By Molly Burke

The last month has been a complete whirlwind, as I’m sure it was- and is- for nearly everyone on this globe.

We’ll be using our blog to include more detailed updates on what’s happening on the ground. First, to catch you up- here’s a summary of the initial few weeks and our rapid-response as an organization.  

I took a few days off in mid-March and returned to work on Wednesday 3/17. In just the few days I was away the world shifted– or woke up– in a pretty dramatic way. On my first day back we undertook financial planning and laid out our goals as an organization during the crisis– both the COVID pandemic and long-term economic implications. 

Right on the heels of those efforts, on March 19th, we started thinking about our adapted response and how to fulfill our commitments to our communities we work in. We hopped on calls with our Board and key stakeholders. 

Immediate financial planning: Given that our goals were both short-term and long-term, we knew that financial planning would be crucial. We forecasted a lot that initial week with some key outcomes: we decided that our Managing Director and I, as CEO, would take a 15% pay cut each. We talked with other members of our management team about their own pay cuts and we analyzed how to take our (already lean) budget and make it even leaner.

Response to our clients: We work with some of the most vulnerable communities. We knew that they would be hit the hardest– either from the inevitable pandemic as well as economic crisis. We understood that our assistance to them would look different than our usual work does. This didn’t phase us. Cycle Connect is highly adaptable and thoughtful in how we adapt. It’s in our DNA. We’re also a culture that is data and client-centric.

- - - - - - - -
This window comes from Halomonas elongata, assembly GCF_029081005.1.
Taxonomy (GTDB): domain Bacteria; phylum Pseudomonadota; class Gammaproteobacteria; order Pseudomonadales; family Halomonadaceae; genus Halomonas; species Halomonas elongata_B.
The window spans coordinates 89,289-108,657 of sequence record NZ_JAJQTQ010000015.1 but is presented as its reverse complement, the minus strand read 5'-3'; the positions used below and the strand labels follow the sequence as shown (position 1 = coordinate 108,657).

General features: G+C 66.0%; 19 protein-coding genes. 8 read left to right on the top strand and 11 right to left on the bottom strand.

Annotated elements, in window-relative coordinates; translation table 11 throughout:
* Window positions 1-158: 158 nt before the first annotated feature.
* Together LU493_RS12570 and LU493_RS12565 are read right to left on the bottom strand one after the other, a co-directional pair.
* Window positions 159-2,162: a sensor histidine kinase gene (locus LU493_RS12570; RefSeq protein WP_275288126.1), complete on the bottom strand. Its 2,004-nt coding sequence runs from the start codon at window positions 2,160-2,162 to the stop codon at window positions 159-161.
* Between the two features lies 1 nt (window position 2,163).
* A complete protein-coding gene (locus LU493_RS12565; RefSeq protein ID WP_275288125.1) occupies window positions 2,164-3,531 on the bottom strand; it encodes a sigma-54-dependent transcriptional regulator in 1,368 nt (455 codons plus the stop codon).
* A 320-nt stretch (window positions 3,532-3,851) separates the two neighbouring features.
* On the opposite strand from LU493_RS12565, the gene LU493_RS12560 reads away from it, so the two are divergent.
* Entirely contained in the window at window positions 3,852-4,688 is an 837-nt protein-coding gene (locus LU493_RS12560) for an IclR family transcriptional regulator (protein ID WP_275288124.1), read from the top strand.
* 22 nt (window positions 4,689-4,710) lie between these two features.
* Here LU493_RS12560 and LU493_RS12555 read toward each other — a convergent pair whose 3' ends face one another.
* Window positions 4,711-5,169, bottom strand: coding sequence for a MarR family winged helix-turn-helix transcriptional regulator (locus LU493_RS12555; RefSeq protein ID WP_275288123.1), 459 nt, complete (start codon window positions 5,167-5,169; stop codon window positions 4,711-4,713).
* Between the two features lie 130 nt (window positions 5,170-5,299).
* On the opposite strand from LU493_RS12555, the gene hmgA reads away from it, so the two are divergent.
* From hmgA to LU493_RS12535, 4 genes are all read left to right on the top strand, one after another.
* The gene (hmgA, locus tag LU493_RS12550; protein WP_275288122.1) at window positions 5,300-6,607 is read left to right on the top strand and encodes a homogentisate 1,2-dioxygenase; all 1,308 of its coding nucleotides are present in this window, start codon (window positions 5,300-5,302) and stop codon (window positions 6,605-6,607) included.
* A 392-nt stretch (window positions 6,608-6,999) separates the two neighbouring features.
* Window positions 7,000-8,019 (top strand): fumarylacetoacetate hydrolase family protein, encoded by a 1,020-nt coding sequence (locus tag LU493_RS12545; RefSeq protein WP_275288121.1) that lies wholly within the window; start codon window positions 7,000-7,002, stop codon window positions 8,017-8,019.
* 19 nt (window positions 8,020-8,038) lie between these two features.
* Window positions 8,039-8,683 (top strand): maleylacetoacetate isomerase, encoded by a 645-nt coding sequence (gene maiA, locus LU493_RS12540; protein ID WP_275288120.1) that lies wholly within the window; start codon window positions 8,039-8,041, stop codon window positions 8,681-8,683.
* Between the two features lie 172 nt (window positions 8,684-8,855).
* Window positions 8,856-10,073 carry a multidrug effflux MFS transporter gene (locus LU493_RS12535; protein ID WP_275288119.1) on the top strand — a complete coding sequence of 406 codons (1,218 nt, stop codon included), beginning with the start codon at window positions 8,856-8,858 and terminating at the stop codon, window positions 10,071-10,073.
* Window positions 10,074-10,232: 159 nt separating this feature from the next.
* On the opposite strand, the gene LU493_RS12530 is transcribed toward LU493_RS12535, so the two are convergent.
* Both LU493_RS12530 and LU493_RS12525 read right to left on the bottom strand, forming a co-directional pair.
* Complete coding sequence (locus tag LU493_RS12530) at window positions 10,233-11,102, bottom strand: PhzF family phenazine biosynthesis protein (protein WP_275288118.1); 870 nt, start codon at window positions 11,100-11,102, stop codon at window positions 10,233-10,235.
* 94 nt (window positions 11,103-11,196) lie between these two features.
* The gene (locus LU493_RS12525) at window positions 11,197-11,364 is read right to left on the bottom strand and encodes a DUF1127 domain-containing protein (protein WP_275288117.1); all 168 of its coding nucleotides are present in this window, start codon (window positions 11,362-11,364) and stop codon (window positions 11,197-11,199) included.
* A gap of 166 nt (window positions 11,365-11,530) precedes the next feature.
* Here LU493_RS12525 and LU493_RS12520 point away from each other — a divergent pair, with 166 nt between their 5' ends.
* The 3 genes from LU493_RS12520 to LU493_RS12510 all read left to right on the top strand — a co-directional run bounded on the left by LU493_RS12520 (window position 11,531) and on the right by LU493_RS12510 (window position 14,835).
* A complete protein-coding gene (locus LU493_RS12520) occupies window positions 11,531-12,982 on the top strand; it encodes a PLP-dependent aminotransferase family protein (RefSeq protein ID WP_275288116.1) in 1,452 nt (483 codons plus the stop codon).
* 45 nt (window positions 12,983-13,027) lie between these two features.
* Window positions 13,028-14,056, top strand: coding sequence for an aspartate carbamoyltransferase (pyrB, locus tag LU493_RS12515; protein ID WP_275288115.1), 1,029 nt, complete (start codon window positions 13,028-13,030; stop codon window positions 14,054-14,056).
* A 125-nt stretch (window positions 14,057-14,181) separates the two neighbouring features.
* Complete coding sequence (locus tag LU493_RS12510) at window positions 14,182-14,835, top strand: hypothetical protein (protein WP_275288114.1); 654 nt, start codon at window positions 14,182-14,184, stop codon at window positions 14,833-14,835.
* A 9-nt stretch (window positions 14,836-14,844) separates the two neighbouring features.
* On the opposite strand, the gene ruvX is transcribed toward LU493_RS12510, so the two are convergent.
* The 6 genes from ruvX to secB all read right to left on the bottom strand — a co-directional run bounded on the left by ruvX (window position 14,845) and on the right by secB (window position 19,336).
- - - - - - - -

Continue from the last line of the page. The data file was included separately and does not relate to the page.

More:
So in mid-March, even before tight government restrictions (including a ban on nearly all transportation) went into play we brainstormed initiatives to stay relevant to our stakeholders. Later on, when the restrictions went into effect in late March, these early on thoughts would prove valuable to save critical time. Vulnerable communities don’t have time to waste. 

In our early on discussions we focused on three core components: 

  1. Field Officers – pivot to a support call center: We exist to serve last-mile clients, which oftentimes means meeting them where they’re at– traveling miles each day by motorcycle. In the era of social distancing, being physically there isn’t feasible, so we needed to think beyond that. We decided we’d repurpose our field team to instead become a support call center. Toward the end of March, they traded in their motorcycles and relied on their cell phones instead to call thousands of clients to provide accurate and timely pandemic related information– from prevention to symptoms and what to do if you get it, as well as training on food security. 
  2. Data and client-centric: We knew that in order to take the next steps we would need more data and that it would need to come from our clients and other stakeholders in the community. Our support call center would be the way we could both communicate out to clients as well as talk to them to help us inform our next steps. We’re keen to ensure that we understand the problems and needs of our clients before we suggest a solution. 
  3. Core ideology: Our reason for existence is about ensuring last-mile communities can get access to unlock opportunities. This has guided us in our decision-making as we adapt. Our mission is focused largely on our day-to-day, but our reason for existence is a tenant throughout the organization. It has become our north star in the wake of this crisis.

At Cycle Connect we’re a culture that is adaptive, agile, and resilient. This ethos has shaped how we have pivoted in the past and it is defining how we react currently as COVID-19 begins to make its way across East Africa. We’re working around the clock to ensure that our team and clients stay safe and get what they need. To stay up to date with our strategy and changes be sure to check our blog and social media channels.